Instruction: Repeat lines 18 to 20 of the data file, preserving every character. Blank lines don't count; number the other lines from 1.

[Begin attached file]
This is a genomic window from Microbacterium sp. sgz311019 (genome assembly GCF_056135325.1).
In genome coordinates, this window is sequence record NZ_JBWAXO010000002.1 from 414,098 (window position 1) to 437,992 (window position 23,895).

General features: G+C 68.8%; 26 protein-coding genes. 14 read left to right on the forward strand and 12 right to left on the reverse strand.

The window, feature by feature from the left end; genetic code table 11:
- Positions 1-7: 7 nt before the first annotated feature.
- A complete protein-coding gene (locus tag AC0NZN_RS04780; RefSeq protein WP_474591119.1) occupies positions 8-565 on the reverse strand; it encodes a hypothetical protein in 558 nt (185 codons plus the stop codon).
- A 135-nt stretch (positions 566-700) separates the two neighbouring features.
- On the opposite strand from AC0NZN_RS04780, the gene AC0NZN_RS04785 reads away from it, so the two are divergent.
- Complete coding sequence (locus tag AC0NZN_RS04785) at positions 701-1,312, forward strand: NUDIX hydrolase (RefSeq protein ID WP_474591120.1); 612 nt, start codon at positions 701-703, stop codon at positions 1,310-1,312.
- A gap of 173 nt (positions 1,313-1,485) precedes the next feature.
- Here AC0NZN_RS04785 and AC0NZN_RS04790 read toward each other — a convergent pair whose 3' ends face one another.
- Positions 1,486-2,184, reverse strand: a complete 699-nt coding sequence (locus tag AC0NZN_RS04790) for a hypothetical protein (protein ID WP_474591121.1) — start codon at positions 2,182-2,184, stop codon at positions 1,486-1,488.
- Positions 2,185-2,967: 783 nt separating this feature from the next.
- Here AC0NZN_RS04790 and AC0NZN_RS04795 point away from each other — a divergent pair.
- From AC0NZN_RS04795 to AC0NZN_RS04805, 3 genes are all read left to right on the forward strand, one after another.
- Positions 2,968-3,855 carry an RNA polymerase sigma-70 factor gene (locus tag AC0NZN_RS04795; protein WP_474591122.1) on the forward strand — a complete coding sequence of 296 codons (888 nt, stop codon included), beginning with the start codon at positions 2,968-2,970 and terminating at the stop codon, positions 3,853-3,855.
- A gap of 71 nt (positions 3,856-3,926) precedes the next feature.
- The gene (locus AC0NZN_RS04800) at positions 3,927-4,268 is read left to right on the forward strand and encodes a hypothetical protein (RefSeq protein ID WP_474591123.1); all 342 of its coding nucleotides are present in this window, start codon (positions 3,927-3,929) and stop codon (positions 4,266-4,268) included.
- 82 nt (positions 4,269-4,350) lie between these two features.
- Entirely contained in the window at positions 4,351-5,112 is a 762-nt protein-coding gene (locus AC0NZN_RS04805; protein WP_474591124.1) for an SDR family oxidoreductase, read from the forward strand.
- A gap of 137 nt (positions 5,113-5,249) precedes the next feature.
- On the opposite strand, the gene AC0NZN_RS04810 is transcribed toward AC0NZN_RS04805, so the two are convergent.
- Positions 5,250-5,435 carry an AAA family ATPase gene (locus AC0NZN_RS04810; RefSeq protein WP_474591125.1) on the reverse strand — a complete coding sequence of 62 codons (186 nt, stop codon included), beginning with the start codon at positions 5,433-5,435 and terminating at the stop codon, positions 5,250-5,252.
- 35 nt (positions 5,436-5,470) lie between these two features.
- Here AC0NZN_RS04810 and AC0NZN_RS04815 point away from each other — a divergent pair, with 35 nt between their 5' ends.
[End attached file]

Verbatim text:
- The gene (locus AC0NZN_RS04800) at positions 3,927-4,268 is read left to right on the forward strand and encodes a hypothetical protein (RefSeq protein ID WP_474591123.1); all 342 of its coding nucleotides are present in this window, start codon (positions 3,927-3,929) and stop codon (positions 4,266-4,268) included.
- 82 nt (positions 4,269-4,350) lie between these two features.
- Entirely contained in the window at positions 4,351-5,112 is a 762-nt protein-coding gene (locus AC0NZN_RS04805; protein WP_474591124.1) for an SDR family oxidoreductase, read from the forward strand.